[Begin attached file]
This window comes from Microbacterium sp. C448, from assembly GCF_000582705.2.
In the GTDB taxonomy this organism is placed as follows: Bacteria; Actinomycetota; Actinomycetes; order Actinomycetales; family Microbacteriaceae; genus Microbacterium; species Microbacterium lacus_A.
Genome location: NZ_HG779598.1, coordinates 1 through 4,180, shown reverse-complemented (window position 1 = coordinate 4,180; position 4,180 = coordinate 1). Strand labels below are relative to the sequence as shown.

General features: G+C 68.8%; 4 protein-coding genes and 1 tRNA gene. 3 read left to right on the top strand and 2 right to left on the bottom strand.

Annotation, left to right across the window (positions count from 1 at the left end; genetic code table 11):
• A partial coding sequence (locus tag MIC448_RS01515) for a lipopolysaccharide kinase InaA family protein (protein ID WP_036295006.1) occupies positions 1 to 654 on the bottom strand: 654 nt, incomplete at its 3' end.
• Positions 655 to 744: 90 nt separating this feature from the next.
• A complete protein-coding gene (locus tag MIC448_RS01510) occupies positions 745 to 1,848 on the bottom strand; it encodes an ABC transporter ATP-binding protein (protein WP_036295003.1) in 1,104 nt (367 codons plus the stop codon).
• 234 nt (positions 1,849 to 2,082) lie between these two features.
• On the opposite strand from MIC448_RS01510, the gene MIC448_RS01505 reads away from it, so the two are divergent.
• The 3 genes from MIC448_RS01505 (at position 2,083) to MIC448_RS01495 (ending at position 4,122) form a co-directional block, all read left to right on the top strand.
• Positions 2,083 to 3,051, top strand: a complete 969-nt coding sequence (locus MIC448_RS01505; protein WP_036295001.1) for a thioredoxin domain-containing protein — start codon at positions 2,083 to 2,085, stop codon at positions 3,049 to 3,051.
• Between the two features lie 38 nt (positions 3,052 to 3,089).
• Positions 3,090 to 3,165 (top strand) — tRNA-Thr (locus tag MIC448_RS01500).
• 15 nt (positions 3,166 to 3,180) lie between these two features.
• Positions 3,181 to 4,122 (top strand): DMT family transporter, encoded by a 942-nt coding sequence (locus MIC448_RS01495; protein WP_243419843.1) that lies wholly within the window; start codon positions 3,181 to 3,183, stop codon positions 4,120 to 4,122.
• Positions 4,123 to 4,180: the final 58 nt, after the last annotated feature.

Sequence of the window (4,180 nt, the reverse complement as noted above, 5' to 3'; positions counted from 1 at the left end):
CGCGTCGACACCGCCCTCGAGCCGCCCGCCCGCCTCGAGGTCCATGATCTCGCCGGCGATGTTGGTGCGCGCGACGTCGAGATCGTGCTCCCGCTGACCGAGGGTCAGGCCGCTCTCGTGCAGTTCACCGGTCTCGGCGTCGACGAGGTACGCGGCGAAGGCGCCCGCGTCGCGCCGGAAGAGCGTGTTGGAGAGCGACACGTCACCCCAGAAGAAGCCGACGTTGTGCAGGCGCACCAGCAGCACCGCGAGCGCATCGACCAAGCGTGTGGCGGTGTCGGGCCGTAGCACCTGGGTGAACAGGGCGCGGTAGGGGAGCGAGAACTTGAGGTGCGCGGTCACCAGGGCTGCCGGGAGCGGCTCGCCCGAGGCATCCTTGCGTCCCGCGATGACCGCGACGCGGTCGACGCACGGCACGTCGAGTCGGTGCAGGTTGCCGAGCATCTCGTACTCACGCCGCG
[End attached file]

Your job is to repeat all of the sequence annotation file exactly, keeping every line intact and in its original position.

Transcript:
This window comes from Microbacterium sp. C448, from assembly GCF_000582705.2.
In the GTDB taxonomy this organism is placed as follows: Bacteria; Actinomycetota; Actinomycetes; order Actinomycetales; family Microbacteriaceae; genus Microbacterium; species Microbacterium lacus_A.
Genome location: NZ_HG779598.1, coordinates 1 through 4,180, shown reverse-complemented (window position 1 = coordinate 4,180; position 4,180 = coordinate 1). Strand labels below are relative to the sequence as shown.

General features: G+C 68.8%; 4 protein-coding genes and 1 tRNA gene. 3 read left to right on the top strand and 2 right to left on the bottom strand.

Annotation, left to right across the window (positions count from 1 at the left end; genetic code table 11):
• A partial coding sequence (locus tag MIC448_RS01515) for a lipopolysaccharide kinase InaA family protein (protein ID WP_036295006.1) occupies positions 1 to 654 on the bottom strand: 654 nt, incomplete at its 3' end.
• Positions 655 to 744: 90 nt separating this feature from the next.
• A complete protein-coding gene (locus tag MIC448_RS01510) occupies positions 745 to 1,848 on the bottom strand; it encodes an ABC transporter ATP-binding protein (protein WP_036295003.1) in 1,104 nt (367 codons plus the stop codon).
• 234 nt (positions 1,849 to 2,082) lie between these two features.
• On the opposite strand from MIC448_RS01510, the gene MIC448_RS01505 reads away from it, so the two are divergent.
• The 3 genes from MIC448_RS01505 (at position 2,083) to MIC448_RS01495 (ending at position 4,122) form a co-directional block, all read left to right on the top strand.
• Positions 2,083 to 3,051, top strand: a complete 969-nt coding sequence (locus MIC448_RS01505; protein WP_036295001.1) for a thioredoxin domain-containing protein — start codon at positions 2,083 to 2,085, stop codon at positions 3,049 to 3,051.
• Between the two features lie 38 nt (positions 3,052 to 3,089).
• Positions 3,090 to 3,165 (top strand) — tRNA-Thr (locus tag MIC448_RS01500).
• 15 nt (positions 3,166 to 3,180) lie between these two features.
• Positions 3,181 to 4,122 (top strand): DMT family transporter, encoded by a 942-nt coding sequence (locus MIC448_RS01495; protein WP_243419843.1) that lies wholly within the window; start codon positions 3,181 to 3,183, stop codon positions 4,120 to 4,122.
• Positions 4,123 to 4,180: the final 58 nt, after the last annotated feature.

Sequence of the window (4,180 nt, the reverse complement as noted above, 5' to 3'; positions counted from 1 at the left end):
CGCGTCGACACCGCCCTCGAGCCGCCCGCCCGCCTCGAGGTCCATGATCTCGCCGGCGATGTTGGTGCGCGCGACGTCGAGATCGTGCTCCCGCTGACCGAGGGTCAGGCCGCTCTCGTGCAGTTCACCGGTCTCGGCGTCGACGAGGTACGCGGCGAAGGCGCCCGCGTCGCGCCGGAAGAGCGTGTTGGAGAGCGACACGTCACCCCAGAAGAAGCCGACGTTGTGCAGGCGCACCAGCAGCACCGCGAGCGCATCGACCAAGCGTGTGGCGGTGTCGGGCCGTAGCACCTGGGTGAACAGGGCGCGGTAGGGGAGCGAGAACTTGAGGTGCGCGGTCACCAGGGCTGCCGGGAGCGGCTCGCCCGAGGCATCCTTGCGTCCCGCGATGACCGCGACGCGGTCGACGCACGGCACGTCGAGTCGGTGCAGGTTGCCGAGCATCTCGTACTCACGCCGCG